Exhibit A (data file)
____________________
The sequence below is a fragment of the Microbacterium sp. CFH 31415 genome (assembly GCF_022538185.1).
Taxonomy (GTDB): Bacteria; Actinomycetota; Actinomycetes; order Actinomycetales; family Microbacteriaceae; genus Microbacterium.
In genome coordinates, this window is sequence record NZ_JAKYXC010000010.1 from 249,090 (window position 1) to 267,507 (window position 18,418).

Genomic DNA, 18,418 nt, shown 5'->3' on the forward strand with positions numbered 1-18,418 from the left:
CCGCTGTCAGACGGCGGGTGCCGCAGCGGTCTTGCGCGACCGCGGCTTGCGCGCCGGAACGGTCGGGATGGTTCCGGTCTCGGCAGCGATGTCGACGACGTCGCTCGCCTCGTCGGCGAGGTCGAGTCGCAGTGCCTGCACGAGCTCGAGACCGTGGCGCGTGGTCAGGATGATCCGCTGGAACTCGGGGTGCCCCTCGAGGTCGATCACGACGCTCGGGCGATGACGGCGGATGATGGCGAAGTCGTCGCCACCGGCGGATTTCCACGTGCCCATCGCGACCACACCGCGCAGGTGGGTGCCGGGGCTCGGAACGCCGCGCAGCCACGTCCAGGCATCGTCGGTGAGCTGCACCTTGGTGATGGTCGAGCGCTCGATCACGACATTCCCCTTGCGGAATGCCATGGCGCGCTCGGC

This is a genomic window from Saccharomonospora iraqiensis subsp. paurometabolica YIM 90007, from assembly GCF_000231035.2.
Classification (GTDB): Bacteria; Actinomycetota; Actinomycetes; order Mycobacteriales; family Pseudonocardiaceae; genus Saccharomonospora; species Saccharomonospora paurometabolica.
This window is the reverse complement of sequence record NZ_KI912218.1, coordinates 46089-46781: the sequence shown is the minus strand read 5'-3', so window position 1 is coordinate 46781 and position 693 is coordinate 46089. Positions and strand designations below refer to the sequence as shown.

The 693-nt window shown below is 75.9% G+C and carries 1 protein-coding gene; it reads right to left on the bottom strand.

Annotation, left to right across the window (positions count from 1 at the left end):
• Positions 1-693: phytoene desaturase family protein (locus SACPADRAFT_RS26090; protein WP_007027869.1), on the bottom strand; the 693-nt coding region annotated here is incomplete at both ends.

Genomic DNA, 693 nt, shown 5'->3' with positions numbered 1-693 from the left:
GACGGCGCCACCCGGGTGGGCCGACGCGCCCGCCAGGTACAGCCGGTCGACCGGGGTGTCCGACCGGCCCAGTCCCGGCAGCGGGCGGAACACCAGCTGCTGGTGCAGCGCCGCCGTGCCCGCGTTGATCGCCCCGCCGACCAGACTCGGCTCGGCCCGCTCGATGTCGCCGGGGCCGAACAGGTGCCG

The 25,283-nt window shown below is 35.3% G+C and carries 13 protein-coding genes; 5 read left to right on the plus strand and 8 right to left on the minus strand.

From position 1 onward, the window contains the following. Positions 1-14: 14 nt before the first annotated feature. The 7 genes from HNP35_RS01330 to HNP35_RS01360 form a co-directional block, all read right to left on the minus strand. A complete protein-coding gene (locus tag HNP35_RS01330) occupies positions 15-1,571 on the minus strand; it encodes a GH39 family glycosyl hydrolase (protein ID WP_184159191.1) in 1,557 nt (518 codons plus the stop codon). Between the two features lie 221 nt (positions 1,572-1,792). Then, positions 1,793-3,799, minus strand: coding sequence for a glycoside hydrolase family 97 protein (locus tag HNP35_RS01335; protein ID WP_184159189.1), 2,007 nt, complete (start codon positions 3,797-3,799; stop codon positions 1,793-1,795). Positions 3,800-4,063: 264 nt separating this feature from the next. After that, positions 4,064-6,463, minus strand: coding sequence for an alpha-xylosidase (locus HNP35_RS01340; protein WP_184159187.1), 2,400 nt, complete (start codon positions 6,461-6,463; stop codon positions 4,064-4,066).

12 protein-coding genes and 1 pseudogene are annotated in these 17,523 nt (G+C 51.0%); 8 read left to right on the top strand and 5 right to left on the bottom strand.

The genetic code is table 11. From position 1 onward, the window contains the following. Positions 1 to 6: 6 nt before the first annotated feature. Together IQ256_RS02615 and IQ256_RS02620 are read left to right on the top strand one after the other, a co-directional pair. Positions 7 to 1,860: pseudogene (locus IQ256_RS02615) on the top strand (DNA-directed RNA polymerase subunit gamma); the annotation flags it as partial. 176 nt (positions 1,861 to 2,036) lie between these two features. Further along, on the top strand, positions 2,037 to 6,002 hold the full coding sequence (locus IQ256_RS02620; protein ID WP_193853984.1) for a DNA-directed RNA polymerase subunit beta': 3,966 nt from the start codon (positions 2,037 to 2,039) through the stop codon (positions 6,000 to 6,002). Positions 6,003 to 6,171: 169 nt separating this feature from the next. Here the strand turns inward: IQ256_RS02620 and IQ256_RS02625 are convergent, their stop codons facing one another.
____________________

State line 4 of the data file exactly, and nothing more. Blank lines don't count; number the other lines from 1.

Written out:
Genomic DNA, 18,418 nt, shown 5'->3' on the forward strand with positions numbered 1-18,418 from the left: